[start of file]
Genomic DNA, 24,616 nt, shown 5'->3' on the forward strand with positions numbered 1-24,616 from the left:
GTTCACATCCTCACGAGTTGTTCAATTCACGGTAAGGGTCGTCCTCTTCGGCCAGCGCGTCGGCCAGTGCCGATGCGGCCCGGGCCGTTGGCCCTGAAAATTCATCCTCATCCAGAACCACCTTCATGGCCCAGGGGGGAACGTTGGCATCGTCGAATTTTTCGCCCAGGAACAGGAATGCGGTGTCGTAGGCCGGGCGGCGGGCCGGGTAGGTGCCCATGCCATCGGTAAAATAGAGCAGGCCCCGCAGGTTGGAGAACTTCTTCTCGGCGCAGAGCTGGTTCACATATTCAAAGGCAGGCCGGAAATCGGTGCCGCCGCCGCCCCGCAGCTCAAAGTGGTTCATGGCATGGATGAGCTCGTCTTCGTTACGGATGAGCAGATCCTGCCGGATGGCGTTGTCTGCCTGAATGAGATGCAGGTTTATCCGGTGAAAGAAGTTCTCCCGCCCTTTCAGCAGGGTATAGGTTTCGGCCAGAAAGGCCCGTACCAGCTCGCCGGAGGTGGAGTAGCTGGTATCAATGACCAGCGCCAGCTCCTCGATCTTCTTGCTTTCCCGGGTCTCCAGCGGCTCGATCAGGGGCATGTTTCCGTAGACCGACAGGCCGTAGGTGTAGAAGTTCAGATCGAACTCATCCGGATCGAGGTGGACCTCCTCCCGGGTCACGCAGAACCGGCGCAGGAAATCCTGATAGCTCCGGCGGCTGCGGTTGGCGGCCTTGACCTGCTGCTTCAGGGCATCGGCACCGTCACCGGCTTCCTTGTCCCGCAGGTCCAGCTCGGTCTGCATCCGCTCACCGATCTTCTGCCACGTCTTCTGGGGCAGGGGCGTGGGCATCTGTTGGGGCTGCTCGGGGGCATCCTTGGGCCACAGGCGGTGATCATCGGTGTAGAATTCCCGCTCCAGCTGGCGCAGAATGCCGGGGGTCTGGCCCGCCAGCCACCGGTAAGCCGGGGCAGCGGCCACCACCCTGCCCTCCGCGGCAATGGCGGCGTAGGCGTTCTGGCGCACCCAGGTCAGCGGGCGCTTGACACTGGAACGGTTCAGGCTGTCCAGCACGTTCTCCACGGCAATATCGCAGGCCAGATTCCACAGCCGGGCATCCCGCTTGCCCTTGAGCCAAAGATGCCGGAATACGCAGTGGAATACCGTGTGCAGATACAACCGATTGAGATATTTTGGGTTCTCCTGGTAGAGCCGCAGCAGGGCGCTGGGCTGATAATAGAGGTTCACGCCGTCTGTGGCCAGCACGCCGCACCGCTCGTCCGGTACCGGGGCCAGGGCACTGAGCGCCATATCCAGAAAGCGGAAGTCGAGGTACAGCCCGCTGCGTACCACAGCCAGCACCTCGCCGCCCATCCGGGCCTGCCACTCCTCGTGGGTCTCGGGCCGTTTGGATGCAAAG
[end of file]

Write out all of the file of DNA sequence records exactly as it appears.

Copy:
Genomic DNA, 24,616 nt, shown 5'->3' on the forward strand with positions numbered 1-24,616 from the left:
GTTCACATCCTCACGAGTTGTTCAATTCACGGTAAGGGTCGTCCTCTTCGGCCAGCGCGTCGGCCAGTGCCGATGCGGCCCGGGCCGTTGGCCCTGAAAATTCATCCTCATCCAGAACCACCTTCATGGCCCAGGGGGGAACGTTGGCATCGTCGAATTTTTCGCCCAGGAACAGGAATGCGGTGTCGTAGGCCGGGCGGCGGGCCGGGTAGGTGCCCATGCCATCGGTAAAATAGAGCAGGCCCCGCAGGTTGGAGAACTTCTTCTCGGCGCAGAGCTGGTTCACATATTCAAAGGCAGGCCGGAAATCGGTGCCGCCGCCGCCCCGCAGCTCAAAGTGGTTCATGGCATGGATGAGCTCGTCTTCGTTACGGATGAGCAGATCCTGCCGGATGGCGTTGTCTGCCTGAATGAGATGCAGGTTTATCCGGTGAAAGAAGTTCTCCCGCCCTTTCAGCAGGGTATAGGTTTCGGCCAGAAAGGCCCGTACCAGCTCGCCGGAGGTGGAGTAGCTGGTATCAATGACCAGCGCCAGCTCCTCGATCTTCTTGCTTTCCCGGGTCTCCAGCGGCTCGATCAGGGGCATGTTTCCGTAGACCGACAGGCCGTAGGTGTAGAAGTTCAGATCGAACTCATCCGGATCGAGGTGGACCTCCTCCCGGGTCACGCAGAACCGGCGCAGGAAATCCTGATAGCTCCGGCGGCTGCGGTTGGCGGCCTTGACCTGCTGCTTCAGGGCATCGGCACCGTCACCGGCTTCCTTGTCCCGCAGGTCCAGCTCGGTCTGCATCCGCTCACCGATCTTCTGCCACGTCTTCTGGGGCAGGGGCGTGGGCATCTGTTGGGGCTGCTCGGGGGCATCCTTGGGCCACAGGCGGTGATCATCGGTGTAGAATTCCCGCTCCAGCTGGCGCAGAATGCCGGGGGTCTGGCCCGCCAGCCACCGGTAAGCCGGGGCAGCGGCCACCACCCTGCCCTCCGCGGCAATGGCGGCGTAGGCGTTCTGGCGCACCCAGGTCAGCGGGCGCTTGACACTGGAACGGTTCAGGCTGTCCAGCACGTTCTCCACGGCAATATCGCAGGCCAGATTCCACAGCCGGGCATCCCGCTTGCCCTTGAGCCAAAGATGCCGGAATACGCAGTGGAATACCGTGTGCAGATACAACCGATTGAGATATTTTGGGTTCTCCTGGTAGAGCCGCAGCAGGGCGCTGGGCTGATAATAGAGGTTCACGCCGTCTGTGGCCAGCACGCCGCACCGCTCGTCCGGTACCGGGGCCAGGGCACTGAGCGCCATATCCAGAAAGCGGAAGTCGAGGTACAGCCCGCTGCGTACCACAGCCAGCACCTCGCCGCCCATCCGGGCCTGCCACTCCTCGTGGGTCTCGGGCCGTTTGGATGCAAAG